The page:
FIG. 4 is a top perspective view of the platform showing the slotted path and vertical tabs at the ends of the path.
FIG. 5 is a top view in partial cross-section of a first single cycle solenoid drive mechanism positioned under the platform which is partially cut away and shows the fork lift truck movement from the building to the train car.
FIG. 6 is a bottom view of the load showing a vertical tab which is engageable with the platform tabs for moving the load.
FIG. 7 illustrates a load guide plate and slide member for engaging and moving the fork lift truck.
FIG. 8 is a top view of a continuous motor drive mechanism positioned under the platform which is partially cut away and shows the fork lift truck movement into the train on tracks adjacent the platform.
FIG. 9 is a perspective view of one arrangement of tracks alongside the platform to permit the fork lift truck to enter the train car.
FIG. 10 is another track arrangement wherein the tracks are spaced further from the platform to cause the fork lift truck to stop movement at the entrance to the train car.
As shown in FIG. 1, a toy train station 10 includes a platform 12 with a depot building 14, tracks 16 along the front of the platform, and a miniature fork lift truck 18 carrying a simulated load 20. A drive mechanism 22, shown in more detail in FIG. 5, is positioned under the platform and is actuated by a push button switch 24 connected to an electrical power outlet though a transformer, not shown. The fork lift truck is shown in further detail in FIGS. 2 and 3. The rectangular shaped load 20 is supported on a pair of fork lifts 26 and is slidable into and out of a hollow cavity 28 in the body of the vehicle.
As shown in FIG. 4, the platform includes an elongated narrow slot 30 through which the drive mechanism is connected to the truck and which provides a path to move the truck between the building and a toy train box car 32 on the tracks, as further illustrated in FIG. 5. A pair of vertical tabs 34, 36 are positioned at opposite ends of the slot, with tab 34 extending upwardly at the edge of the platform adjacent the tracks, and tab 36, with the slot therethrough extending from the platform within building 14.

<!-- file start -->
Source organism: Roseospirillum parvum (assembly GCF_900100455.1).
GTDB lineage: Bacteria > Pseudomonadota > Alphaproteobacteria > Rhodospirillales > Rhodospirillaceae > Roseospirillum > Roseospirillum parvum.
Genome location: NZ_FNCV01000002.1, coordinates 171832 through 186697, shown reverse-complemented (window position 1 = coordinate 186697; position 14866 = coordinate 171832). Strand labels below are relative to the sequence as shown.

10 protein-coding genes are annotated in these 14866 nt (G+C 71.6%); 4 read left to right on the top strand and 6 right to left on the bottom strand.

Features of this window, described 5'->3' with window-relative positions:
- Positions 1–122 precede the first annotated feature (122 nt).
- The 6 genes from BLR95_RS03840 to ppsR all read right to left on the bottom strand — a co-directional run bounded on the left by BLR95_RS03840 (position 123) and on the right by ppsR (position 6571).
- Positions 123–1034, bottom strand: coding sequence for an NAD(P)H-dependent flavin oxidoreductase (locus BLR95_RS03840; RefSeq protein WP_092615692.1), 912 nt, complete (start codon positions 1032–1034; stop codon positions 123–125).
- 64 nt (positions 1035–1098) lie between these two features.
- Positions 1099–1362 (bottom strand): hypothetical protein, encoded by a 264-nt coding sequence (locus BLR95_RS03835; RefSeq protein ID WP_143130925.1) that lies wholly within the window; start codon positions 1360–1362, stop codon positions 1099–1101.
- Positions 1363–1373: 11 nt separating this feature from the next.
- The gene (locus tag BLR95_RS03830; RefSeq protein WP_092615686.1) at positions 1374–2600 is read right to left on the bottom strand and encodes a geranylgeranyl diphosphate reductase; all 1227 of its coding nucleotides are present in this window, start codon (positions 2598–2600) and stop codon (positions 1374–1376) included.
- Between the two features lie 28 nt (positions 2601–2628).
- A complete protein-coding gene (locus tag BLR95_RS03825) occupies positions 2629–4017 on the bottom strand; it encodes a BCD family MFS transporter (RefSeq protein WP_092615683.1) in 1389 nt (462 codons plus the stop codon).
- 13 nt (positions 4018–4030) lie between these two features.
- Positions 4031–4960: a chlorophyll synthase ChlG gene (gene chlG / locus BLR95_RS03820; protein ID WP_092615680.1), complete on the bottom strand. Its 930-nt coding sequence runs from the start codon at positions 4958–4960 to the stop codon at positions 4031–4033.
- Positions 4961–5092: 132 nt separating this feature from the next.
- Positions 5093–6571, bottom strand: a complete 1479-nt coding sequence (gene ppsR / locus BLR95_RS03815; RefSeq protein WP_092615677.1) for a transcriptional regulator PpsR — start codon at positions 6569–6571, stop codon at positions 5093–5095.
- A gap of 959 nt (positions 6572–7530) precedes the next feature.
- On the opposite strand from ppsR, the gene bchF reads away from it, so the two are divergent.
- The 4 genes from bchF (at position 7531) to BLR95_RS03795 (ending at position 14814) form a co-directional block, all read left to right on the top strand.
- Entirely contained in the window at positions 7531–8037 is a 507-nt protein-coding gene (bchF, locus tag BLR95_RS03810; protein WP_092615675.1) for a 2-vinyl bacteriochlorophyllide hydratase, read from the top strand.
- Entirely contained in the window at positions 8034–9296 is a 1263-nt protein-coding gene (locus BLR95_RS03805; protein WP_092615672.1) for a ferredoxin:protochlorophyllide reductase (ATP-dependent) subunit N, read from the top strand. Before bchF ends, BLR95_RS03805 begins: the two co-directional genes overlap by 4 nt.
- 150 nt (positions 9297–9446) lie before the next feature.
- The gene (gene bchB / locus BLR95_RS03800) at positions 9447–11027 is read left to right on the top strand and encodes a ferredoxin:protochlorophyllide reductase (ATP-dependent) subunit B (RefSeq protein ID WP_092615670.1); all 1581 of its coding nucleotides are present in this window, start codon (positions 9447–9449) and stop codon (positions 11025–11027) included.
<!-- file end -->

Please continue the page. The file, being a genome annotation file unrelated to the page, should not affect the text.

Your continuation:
As shown in FIG. 5, the drive mechanism below the platform includes an electrically energized solenoid 38 surrounding a movable plunger 40 connected to a toothed rack 42. The rack engages a pinion gear 44 forming an end of a lever 46. Secured to the other end of the lever is a load guide plate 48, as shown in more detail in FIG. 7, having a vertical slide member 50. Slide 50 extends through the platforms lot 30 into the truck and though a slotted bracket 52 connected to load 20 which is slidable along forks 26. The load and bracket are shown in a bottom view in FIG. 6. Slide member 50 is connected to the truck which moves together with lever 46. Bracket 52 includes a downwardly extending vertical tab 54 at the connection to the load. A return spring 56 is connected between a mounting bracket 58 and a flange of the rack 42, as shown in FIG. 5.
In operation, when the push button 24 is actuated and held down, solenoid 38 is energized to pull plunger 40 to the right, as indicated by the arrow 60. At this time, the fork lift truck 18 is in a starting position in building 14 with the load 20 extending outwardly. Plunger 40 causes pinion gear 44 and lever 46 to rotate counterclockwise. Guide plate 48 and slide member 50 also move with lever 46 and cause the truck and load to move along path 30. When the load tab 54 engages platform tab 34, the load is pushed back into cavity 28 as the truck moves forward to the end of the path adjacent the tracks and box car 32 and into an open doorway 62. The load thus disappears into the truck body and gives the appearance of having been unloaded into the box car.
When button 24 is released, spring 56, which has been extended during the movement of plunger 40 and rack 42 to the right with the counterclockwise movement of lever 46, is now also released to contract and cause the truck 18 and lever 46 to move back along path 30 in a clockwise direction. As the truck passes through the open doorway of building 14, tab 54 on the load engages raised tab 36 on the platform to cause the load to be pushed out of the cavity of the truck and again appear on forks 26. The single operating cycle is completed at this point and ready for the next cycle upon another actuation of the push button switch 24. When the truck again exits from the building with the extending load, it appears as if the truck has picked up another load to carry to the train. The action thus simulates the loading and unloading of the fork lift truck as it moves between the building and box car. A tooth disposed on an inner end of the load and a ratchet above the load within the cavity of the fork lift truck may be used to hold the load in position during movement of the truck.
Another type of drive mechanism is shown in FIG. 8, wherein a continuous back and forth movement may be provided. Switch 64 is preferably a low voltage switch which, for example, may be a 12 volt switch that can operate on either D.C. or A.C. It also is preferably a type which can be pressed for selecting a given cycle of operation or can be locked in place for continuous operation. Switch 64 actuates a miniature electric motor 66 driving a gear box 68 which connects to a rotating arm 70. Arm 70 is connected to one end of a link arm 72 which is in turn connected to one end of an L-shaped swing arm and bell crank 74.